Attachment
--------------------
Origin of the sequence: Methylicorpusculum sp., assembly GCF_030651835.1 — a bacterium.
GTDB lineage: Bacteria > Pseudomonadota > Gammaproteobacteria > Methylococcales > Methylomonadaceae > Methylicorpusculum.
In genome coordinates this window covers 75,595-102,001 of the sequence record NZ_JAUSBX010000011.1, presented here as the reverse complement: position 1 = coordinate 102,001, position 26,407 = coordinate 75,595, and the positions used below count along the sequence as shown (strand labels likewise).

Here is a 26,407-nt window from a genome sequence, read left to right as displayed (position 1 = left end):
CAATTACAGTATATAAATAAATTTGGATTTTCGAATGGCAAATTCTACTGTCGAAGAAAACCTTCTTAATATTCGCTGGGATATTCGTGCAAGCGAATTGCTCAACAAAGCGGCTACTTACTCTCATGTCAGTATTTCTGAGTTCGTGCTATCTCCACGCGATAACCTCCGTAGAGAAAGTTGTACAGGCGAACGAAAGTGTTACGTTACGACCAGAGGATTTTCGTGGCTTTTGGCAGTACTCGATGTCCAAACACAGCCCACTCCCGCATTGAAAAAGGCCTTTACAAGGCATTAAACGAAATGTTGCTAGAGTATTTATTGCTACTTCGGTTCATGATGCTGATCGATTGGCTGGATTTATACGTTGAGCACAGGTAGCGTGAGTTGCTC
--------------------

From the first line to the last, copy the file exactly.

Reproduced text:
Origin of the sequence: Methylicorpusculum sp., assembly GCF_030651835.1 — a bacterium.
GTDB lineage: Bacteria > Pseudomonadota > Gammaproteobacteria > Methylococcales > Methylomonadaceae > Methylicorpusculum.
In genome coordinates this window covers 75,595-102,001 of the sequence record NZ_JAUSBX010000011.1, presented here as the reverse complement: position 1 = coordinate 102,001, position 26,407 = coordinate 75,595, and the positions used below count along the sequence as shown (strand labels likewise).

Here is a 26,407-nt window from a genome sequence, read left to right as displayed (position 1 = left end):
CAATTACAGTATATAAATAAATTTGGATTTTCGAATGGCAAATTCTACTGTCGAAGAAAACCTTCTTAATATTCGCTGGGATATTCGTGCAAGCGAATTGCTCAACAAAGCGGCTACTTACTCTCATGTCAGTATTTCTGAGTTCGTGCTATCTCCACGCGATAACCTCCGTAGAGAAAGTTGTACAGGCGAACGAAAGTGTTACGTTACGACCAGAGGATTTTCGTGGCTTTTGGCAGTACTCGATGTCCAAACACAGCCCACTCCCGCATTGAAAAAGGCCTTTACAAGGCATTAAACGAAATGTTGCTAGAGTATTTATTGCTACTTCGGTTCATGATGCTGATCGATTGGCTGGATTTATACGTTGAGCACAGGTAGCGTGAGTTGCTC